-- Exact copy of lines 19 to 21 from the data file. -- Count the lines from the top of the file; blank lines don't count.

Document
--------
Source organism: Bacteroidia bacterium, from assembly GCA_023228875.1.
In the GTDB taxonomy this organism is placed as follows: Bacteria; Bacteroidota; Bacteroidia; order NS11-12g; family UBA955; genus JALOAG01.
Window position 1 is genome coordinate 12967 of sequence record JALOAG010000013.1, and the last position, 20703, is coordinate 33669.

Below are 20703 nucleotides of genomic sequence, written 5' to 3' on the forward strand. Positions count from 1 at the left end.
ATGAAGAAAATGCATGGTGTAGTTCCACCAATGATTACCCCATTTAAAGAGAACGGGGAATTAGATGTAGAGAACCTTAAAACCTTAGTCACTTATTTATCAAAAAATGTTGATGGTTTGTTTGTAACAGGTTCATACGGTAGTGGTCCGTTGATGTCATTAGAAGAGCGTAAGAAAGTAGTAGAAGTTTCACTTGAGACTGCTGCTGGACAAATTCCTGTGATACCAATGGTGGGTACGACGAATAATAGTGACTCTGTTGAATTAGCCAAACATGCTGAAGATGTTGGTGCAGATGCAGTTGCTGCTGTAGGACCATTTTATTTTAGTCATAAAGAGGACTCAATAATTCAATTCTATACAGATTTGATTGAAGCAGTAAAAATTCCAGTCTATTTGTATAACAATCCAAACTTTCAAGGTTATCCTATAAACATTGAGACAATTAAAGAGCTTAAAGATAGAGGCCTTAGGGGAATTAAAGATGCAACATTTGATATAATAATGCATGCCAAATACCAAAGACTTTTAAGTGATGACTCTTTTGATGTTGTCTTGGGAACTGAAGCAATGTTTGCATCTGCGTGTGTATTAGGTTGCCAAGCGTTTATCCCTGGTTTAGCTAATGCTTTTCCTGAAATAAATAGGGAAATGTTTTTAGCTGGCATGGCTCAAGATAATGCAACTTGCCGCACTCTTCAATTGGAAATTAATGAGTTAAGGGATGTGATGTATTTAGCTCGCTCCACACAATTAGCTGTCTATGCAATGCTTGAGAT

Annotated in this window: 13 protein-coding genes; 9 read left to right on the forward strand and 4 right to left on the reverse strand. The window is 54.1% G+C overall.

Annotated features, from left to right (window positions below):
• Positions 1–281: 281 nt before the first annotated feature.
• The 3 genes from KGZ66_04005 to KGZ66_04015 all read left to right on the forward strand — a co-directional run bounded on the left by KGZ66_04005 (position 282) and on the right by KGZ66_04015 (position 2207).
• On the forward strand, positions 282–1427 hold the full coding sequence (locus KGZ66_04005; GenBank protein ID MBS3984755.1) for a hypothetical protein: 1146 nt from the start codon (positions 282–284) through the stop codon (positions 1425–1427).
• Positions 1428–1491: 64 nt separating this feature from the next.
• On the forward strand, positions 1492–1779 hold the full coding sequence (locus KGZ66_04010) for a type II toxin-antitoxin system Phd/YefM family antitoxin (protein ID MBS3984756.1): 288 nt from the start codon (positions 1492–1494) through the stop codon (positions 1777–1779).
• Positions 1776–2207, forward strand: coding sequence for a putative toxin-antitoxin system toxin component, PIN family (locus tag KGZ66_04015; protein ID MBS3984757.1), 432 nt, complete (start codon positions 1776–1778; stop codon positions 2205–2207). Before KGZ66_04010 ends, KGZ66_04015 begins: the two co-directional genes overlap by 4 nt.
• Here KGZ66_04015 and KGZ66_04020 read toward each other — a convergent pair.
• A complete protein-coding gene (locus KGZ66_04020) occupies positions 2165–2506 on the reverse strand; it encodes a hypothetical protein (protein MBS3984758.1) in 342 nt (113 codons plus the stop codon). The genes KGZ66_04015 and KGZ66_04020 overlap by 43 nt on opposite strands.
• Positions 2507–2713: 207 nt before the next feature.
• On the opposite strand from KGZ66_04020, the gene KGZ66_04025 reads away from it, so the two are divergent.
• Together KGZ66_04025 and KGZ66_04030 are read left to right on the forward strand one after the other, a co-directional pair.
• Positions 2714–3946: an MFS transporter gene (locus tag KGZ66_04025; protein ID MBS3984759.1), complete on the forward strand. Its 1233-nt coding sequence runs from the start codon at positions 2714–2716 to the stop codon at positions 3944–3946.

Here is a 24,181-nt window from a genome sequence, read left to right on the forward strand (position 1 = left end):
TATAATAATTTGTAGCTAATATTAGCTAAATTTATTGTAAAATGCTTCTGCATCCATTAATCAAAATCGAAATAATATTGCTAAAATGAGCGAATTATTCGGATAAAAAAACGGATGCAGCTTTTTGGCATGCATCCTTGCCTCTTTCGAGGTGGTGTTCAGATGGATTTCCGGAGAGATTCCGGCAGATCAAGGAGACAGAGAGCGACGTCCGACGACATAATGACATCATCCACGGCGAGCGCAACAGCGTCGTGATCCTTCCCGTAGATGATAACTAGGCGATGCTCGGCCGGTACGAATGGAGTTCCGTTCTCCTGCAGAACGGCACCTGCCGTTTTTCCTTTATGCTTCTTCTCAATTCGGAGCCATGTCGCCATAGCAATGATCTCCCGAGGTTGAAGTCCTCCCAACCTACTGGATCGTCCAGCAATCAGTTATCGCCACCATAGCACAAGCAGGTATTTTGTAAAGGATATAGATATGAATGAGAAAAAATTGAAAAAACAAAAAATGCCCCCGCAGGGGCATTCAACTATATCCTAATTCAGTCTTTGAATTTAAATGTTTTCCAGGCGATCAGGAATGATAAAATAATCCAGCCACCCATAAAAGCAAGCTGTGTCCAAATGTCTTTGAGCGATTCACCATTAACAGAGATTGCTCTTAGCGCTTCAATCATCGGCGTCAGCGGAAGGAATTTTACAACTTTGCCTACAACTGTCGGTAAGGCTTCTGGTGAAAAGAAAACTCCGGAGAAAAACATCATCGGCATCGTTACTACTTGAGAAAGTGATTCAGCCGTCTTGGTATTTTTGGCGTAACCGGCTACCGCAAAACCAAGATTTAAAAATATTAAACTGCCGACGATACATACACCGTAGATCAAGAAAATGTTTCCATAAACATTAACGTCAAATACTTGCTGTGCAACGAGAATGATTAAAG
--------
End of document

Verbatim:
• Positions 2714–3946: an MFS transporter gene (locus tag KGZ66_04025; protein ID MBS3984759.1), complete on the forward strand. Its 1233-nt coding sequence runs from the start codon at positions 2714–2716 to the stop codon at positions 3944–3946.

Here is a 24,181-nt window from a genome sequence, read left to right on the forward strand (position 1 = left end):
TATAATAATTTGTAGCTAATATTAGCTAAATTTATTGTAAAATGCTTCTGCATCCATTAATCAAAATCGAAATAATATTGCTAAAATGAGCGAATTATTCGGATAAAAAAACGGATGCAGCTTTTTGGCATGCATCCTTGCCTCTTTCGAGGTGGTGTTCAGATGGATTTCCGGAGAGATTCCGGCAGATCAAGGAGACAGAGAGCGACGTCCGACGACATAATGACATCATCCACGGCGAGCGCAACAGCGTCGTGATCCTTCCCGTAGATGATAACTAGGCGATGCTCGGCCGGTACGAATGGAGTTCCGTTCTCCTGCAGAACGGCACCTGCCGTTTTTCCTTTATGCTTCTTCTCAATTCGGAGCCATGTCGCCATAGCAATGATCTCCCGAGGTTGAAGTCCTCCCAACCTACTGGATCGTCCAGCAATCAGTTATCGCCACCATAGCACAAGCAGGTATTTTGTAAAGGATATAGATATGAATGAGAAAAAATTGAAAAAACAAAAAATGCCCCCGCAGGGGCATTCAACTATATCCTAATTCAGTCTTTGAATTTAAATGTTTTCCAGGCGATCAGGAATGATAAAATAATCCAGCCACCCATAAAAGCAAGCTGTGTCCAAATGTCTTTGAGCGATTCACCATTAACAGAGATTGCTCTTAGCGCTTCAATCATCGGCGTCAGCGGAAGGAATTTTACAACTTTGCCTACAACTGTCGGTAAGGCTTCTGGTGAAAAGAAAACTCCGGAGAAAAACATCATCGGCATCGTTACTACTTGAGAAAGTGATTCAGCCGTCTTGGTATTTTTGGCGTAACCGGCTACCGCAAAACCAAGATTTAAAAATATTAAACTGCCGACGATACATACACCGTAGATCAAGAAAATGTTTCCATAAACATTAACGTCAAATACTTGCTGTGCAACGAGAATGATTAAAG